April 19 – may 19, 2016
Reception: Tuesday, April 19, 5:30 – 7:30 pm
Gallery Talk: 6:30 pm
The production of objects has moved from using analog tools powered exclusively using the hands, to computer-generated output where automated machines perform functions devoid of the human. In terms of contemporary object making, computer aided technology has dominated how we think and make decisions. Adam Chau has been exploring how he can introduce the human hand into computer-controlled environments. Handmade tools have replaced standardized milling bits on a CNC machine in order to complete tasks such as creating a ceramic plate. By having a unique tool only made possible by the hand, his dishes differ from each other even when the program is repeated every time. This methodology has potential to change the craft and design industry, where a hybrid practice can see the benefits of both worlds.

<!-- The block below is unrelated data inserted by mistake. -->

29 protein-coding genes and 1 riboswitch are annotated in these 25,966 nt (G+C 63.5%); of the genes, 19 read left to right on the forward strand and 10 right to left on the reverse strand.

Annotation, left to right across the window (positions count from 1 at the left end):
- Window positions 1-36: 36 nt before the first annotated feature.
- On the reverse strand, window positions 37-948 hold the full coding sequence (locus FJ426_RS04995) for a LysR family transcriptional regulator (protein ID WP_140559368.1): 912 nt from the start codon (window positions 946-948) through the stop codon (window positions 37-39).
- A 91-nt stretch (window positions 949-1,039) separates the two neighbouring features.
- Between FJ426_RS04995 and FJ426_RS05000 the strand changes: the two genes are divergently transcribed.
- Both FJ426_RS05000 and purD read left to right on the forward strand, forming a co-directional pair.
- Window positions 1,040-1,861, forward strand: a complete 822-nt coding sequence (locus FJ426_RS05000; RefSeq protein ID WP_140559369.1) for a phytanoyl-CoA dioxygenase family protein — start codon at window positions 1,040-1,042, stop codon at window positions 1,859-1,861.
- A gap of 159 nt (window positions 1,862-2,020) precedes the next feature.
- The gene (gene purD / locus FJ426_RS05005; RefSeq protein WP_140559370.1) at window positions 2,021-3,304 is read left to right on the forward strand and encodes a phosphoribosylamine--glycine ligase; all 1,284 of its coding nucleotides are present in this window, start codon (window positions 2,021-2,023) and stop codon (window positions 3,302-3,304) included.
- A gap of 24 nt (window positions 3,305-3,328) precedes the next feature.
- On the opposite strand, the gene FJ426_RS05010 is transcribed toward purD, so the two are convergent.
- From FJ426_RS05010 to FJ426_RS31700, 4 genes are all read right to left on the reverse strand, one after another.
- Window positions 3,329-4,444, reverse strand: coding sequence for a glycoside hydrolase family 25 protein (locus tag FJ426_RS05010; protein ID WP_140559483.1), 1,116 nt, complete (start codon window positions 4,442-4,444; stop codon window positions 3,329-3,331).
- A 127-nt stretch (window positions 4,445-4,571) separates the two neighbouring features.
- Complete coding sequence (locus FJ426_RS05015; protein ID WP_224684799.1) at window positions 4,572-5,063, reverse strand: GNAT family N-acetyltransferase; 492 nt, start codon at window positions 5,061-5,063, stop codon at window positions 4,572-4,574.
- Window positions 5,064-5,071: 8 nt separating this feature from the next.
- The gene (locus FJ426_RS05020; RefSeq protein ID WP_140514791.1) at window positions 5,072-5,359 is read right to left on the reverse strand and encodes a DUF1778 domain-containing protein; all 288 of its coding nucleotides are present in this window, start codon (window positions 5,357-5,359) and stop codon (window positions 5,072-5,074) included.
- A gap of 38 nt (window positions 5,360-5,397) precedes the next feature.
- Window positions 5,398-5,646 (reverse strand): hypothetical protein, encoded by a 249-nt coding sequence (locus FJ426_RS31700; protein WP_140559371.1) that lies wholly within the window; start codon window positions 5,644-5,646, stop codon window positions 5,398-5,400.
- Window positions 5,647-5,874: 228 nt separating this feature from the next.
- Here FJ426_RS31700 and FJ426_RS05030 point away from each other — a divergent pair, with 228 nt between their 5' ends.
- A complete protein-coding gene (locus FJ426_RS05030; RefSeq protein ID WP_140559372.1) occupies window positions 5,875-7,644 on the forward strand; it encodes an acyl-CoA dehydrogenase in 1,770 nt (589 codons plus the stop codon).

January 19 – February 20, 2016
Reception: Tuesday, February 2, 5:30 – 7:30 pm
Special Screening of Student multimedia Work: 6:00 pm This exhibition of artwork by students from the Westchester Community College Center for the Digital Arts will include the traditional fine arts of painting and drawing and work from the digital arts, such as Digital Imaging, Digital Illustration, Digital Video, multimedia, as well as 2D and 3D Animation. Animation and Video will be exhibited at a special gallery screening during the opening and will play during the exhibition.
March 1 – April 9, 2016
Reception: Tuesday, march 1, 5:30 – 7:30 pm
Gallery Talk: 6:30 pm
Often Software is a new media exhibition of recent works from New Haven based artist Paul Theriault featuring artwork that is both digitally constructed and displayed on media devices in the form of laptops, desktop computers, and video monitors. much of the exhibit will consist of a series, “Scanner Paintings”, in which oil paint is applied directly to a scanner bed. The underside of the glass is scanned and imported into a computer. After this scan, the painted scanner is itself scanned by an additional device mounted atop the original. Using digital imaging software, Theriault then merges these two files—the relief of the exposed paint and the flattened underside of the glass bed—to create his images. Paul Theriault has been exploring the possibilities of new media within the context of artistic production for the past two decades. He has exhibited in the United States and overseas.